Turn the motor on with a flick of the other toggle switch on top of the motor casing. (Switch position right is for 33 ¹/³, center is off, and left is for 45 RPM.) Now's the time to use an antistatic record brush and a cartridge brush. Lastly drop the needle with the cuing lever.
When the LP is finished, lift the needle with the cuing lever and position the arm off to the side, turn off the motor, and unscrew the record clamp. Wait for the vacuum to dissipate (the time for this to happen varies from right away to as much as a minute later). Then lift off the LP.
There is an old question audiophiles like to tease each other about: Which is most important, the source component, the speaker, or what's in the middle? Each has its partisans, who will be happy to supply good supporting reasons. I've always been partial to the speaker. To my mind, the range of sound you can get from transducers is more variable than any other component.
I'll stick with that assessment. But after experiencing the V.Y.G.E.R. Atlantis LP turntable, I'm forced to shift closer to the Linn point of view and move the source higher up the food chain. With the Atlantis, the potential of that link in the chain has been amply proven.
It is not that any single performance parameter is light years beyond what you're familiar with. Rather, it's that everything got better, on the magnitude of 15 – 20%. The illusion this front-end created can suck you in for hours and keep you happy in its embrace. It was so compelling that I was almost thankful for the occasional tic-n-pop that served to snap me out of my reverie.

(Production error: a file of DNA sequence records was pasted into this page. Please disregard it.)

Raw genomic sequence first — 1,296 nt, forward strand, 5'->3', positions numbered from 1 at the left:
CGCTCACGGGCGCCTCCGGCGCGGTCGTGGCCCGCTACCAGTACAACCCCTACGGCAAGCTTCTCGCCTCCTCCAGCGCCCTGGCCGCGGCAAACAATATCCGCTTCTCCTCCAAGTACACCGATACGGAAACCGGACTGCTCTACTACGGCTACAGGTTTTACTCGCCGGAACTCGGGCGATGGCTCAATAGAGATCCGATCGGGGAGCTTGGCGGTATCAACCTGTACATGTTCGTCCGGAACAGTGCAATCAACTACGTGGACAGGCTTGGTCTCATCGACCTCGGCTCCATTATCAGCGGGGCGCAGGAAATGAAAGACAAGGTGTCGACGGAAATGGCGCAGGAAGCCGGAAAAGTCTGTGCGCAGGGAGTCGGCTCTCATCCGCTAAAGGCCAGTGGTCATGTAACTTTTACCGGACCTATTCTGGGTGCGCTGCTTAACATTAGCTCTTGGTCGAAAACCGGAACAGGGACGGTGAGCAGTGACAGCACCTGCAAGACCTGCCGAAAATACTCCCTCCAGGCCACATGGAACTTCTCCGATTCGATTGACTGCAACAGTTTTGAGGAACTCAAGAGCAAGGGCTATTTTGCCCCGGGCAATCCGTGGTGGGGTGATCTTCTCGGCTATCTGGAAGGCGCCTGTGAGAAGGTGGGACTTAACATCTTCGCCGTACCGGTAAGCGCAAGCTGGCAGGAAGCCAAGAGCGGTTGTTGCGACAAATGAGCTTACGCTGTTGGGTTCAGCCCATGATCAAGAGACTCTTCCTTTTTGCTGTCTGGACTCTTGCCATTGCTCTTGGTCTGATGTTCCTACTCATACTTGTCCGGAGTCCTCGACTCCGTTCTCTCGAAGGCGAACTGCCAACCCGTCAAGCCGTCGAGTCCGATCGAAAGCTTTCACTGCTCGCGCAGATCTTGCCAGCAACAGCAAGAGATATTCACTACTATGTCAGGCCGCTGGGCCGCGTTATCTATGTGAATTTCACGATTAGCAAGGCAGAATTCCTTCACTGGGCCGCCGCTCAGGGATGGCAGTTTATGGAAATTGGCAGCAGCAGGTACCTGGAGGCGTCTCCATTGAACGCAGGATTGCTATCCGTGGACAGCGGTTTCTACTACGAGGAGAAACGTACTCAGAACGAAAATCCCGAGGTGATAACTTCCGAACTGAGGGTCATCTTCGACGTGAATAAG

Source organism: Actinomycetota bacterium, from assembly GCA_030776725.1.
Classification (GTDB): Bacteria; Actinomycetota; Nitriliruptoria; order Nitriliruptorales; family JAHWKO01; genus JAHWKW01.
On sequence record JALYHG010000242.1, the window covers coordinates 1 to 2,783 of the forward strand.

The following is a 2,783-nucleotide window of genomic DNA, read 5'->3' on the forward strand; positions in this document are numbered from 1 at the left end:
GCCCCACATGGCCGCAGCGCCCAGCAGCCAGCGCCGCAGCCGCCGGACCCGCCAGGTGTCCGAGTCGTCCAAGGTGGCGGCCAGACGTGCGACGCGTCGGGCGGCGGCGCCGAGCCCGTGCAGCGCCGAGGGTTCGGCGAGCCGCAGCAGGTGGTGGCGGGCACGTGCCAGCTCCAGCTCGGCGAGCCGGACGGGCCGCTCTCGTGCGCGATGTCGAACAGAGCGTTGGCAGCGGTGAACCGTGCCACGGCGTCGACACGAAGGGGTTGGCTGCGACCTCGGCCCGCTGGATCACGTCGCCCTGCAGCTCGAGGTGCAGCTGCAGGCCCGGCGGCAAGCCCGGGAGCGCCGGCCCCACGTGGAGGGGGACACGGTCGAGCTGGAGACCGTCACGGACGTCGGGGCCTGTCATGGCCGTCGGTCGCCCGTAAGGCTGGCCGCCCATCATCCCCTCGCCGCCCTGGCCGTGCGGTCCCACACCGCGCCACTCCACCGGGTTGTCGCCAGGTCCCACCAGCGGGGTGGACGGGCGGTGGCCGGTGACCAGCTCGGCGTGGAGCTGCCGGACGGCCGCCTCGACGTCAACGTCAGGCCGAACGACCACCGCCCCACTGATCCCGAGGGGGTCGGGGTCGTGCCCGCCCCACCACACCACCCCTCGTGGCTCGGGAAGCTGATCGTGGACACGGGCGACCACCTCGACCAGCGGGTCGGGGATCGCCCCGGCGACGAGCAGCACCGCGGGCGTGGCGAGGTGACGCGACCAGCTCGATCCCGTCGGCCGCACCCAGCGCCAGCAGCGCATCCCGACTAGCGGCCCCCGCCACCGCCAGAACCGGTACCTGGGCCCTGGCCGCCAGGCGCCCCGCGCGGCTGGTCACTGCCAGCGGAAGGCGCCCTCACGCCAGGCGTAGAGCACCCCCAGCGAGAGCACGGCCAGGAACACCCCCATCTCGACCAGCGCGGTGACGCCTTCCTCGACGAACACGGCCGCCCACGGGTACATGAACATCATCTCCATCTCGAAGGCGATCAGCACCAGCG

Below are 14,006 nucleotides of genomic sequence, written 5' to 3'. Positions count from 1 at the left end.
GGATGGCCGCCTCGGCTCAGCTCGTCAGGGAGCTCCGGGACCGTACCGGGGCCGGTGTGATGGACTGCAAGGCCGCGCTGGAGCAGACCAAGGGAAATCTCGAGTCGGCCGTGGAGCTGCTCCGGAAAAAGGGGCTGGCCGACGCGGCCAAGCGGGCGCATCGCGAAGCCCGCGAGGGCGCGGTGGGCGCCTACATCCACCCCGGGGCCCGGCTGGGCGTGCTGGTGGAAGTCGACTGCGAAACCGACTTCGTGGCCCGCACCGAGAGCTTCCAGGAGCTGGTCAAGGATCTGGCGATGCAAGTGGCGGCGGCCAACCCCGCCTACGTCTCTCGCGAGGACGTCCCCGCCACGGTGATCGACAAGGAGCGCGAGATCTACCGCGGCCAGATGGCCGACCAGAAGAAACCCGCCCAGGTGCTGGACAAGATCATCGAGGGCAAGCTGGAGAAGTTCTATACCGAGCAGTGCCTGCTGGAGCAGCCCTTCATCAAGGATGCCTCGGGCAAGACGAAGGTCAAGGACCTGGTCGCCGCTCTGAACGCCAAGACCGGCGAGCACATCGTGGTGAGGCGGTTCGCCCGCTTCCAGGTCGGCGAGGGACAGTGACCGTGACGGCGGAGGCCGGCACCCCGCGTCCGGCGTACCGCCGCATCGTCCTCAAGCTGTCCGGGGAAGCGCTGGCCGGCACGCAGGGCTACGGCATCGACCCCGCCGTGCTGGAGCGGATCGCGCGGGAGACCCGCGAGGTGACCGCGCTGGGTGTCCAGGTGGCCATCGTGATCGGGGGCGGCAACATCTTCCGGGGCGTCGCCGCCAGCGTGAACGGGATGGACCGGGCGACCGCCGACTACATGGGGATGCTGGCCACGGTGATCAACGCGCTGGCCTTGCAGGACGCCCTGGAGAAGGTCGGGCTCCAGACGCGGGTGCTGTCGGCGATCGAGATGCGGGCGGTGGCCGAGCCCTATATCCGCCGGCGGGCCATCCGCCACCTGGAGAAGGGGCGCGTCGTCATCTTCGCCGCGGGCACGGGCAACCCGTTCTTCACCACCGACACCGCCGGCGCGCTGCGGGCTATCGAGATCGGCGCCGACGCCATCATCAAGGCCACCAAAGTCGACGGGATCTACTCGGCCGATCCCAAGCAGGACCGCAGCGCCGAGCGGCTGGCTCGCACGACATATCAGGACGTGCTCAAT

The experience creates a great abyss. If you dare go back to your reference table after you have the Atlantis dialed in and have spun a few sides—ouch! My reference Linn LP12 has as wide a soundstage and equal beauty of tone, but it now seems insubstantial. Other tables' presentations sound like scaled-down reductions, in comparison. The overall quality of the Atlantis vaults into a domain where it is much easier to suspend disbelief on full orchestral recordings.
The principle enablers of the outstanding performance are the linear tracking arm and the vacuum LP hold-down. These require a lot of additional hardware, apart from the table itself, and a number of electrical wires and air hoses. The setup and maintenance of all this presents an additional burden for the consumer.
The good news is once setup, you don't have to fiddle with it. The not so good news is you run a heightened risk of part failure.
Is it worth the trouble and expense? All I can say is, I doubt I'll ever experience better vinyl playback than what I heard with the V.Y.G.E.R. Atlantis. The rig I was running for most of the Atlantis audition—the Shelter Harmony cartridge and ASR Basis Exclusive phono stage—will no doubt remain the high water mark for analog reproduction in my home. Keep in mind the sobering tally of these parts rolls up to a sticker price in the neighborhood of $58K, not counting wires.
What could I have in my home to surpass it? If you can afford a no-compromise analog front-end, definitely consider the V.Y.G.E.R. Atlantis on your short list. Marshall Nack
Atlantis LP Turntable